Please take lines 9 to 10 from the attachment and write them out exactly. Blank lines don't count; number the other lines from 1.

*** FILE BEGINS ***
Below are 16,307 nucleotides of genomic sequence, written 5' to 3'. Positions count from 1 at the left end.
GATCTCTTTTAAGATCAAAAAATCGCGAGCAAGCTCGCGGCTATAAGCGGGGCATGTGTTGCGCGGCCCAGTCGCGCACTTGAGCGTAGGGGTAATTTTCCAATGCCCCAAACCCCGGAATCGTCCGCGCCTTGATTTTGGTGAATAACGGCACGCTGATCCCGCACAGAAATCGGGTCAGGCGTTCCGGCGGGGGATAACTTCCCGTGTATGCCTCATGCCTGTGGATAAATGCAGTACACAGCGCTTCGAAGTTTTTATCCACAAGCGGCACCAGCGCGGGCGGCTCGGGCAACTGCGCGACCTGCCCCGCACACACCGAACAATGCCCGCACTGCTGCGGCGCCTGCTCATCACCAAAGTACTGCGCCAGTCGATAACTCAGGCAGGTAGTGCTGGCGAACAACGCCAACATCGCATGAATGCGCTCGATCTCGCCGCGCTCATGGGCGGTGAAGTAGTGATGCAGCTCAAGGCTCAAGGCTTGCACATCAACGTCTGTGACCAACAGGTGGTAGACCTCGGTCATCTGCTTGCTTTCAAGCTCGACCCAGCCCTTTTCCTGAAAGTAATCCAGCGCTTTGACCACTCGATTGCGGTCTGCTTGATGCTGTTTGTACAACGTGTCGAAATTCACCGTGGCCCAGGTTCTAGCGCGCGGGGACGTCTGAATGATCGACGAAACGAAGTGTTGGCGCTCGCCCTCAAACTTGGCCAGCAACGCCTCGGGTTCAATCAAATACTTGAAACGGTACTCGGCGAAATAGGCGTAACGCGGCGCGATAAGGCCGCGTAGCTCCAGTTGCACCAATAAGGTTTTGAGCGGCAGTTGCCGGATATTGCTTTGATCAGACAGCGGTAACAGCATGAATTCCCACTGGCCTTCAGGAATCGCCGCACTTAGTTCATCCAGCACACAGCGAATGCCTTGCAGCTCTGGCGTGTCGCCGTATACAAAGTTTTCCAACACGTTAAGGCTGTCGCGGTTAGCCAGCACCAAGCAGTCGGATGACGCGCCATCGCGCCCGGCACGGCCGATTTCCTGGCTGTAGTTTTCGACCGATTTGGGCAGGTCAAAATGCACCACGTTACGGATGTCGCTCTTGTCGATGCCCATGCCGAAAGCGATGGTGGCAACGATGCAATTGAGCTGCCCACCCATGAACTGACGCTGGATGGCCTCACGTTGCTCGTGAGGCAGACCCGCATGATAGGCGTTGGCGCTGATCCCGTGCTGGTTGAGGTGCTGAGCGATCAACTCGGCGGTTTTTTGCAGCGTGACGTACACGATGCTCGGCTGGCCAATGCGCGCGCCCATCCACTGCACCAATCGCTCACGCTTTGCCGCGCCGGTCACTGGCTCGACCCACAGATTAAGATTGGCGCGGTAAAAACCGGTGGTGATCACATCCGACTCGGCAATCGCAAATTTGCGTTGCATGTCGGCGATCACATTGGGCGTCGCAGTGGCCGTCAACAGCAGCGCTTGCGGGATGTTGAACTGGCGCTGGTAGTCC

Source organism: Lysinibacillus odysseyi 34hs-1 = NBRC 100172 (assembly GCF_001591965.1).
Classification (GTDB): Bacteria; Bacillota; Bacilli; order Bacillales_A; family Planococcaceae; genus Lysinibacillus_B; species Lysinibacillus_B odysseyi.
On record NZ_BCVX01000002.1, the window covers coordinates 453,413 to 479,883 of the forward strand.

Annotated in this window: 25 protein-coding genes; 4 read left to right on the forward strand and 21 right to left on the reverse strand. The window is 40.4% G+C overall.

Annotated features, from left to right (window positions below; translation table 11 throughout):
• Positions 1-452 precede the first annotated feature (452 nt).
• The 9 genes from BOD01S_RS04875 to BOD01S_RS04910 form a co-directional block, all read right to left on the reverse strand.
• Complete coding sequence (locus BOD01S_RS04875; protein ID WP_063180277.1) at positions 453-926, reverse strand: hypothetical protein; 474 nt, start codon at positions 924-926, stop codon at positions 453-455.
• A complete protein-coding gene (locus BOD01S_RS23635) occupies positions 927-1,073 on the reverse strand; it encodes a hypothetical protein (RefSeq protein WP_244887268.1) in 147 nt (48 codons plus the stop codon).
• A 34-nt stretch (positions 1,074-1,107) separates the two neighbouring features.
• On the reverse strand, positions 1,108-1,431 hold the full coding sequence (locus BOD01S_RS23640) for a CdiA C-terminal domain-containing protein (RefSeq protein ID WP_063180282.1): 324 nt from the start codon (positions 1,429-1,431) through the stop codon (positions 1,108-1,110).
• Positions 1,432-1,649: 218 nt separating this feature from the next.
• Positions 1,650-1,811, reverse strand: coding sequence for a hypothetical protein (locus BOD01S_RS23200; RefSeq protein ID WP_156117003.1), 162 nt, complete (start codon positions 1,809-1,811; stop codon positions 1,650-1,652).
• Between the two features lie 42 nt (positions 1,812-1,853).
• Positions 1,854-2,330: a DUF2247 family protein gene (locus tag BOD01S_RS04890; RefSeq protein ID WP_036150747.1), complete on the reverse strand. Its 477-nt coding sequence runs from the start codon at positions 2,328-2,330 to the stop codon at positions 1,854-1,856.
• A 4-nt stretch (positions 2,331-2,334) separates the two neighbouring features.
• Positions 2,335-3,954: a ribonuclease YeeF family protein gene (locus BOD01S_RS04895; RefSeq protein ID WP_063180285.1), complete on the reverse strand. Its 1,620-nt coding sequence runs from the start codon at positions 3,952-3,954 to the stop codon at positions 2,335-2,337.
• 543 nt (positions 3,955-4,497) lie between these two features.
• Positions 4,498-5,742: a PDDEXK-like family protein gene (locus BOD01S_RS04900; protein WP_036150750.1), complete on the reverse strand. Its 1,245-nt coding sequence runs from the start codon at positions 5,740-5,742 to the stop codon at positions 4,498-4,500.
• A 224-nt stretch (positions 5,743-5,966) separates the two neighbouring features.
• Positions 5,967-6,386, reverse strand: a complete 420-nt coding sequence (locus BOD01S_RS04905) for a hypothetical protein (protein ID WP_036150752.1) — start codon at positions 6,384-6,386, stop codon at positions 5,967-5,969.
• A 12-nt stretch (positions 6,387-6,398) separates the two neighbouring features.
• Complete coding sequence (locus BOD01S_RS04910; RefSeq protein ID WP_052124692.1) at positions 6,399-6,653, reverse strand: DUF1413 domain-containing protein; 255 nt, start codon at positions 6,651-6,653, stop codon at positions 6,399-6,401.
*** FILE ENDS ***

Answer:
• The 9 genes from BOD01S_RS04875 to BOD01S_RS04910 form a co-directional block, all read right to left on the reverse strand.
• Complete coding sequence (locus BOD01S_RS04875; protein ID WP_063180277.1) at positions 453-926, reverse strand: hypothetical protein; 474 nt, start codon at positions 924-926, stop codon at positions 453-455.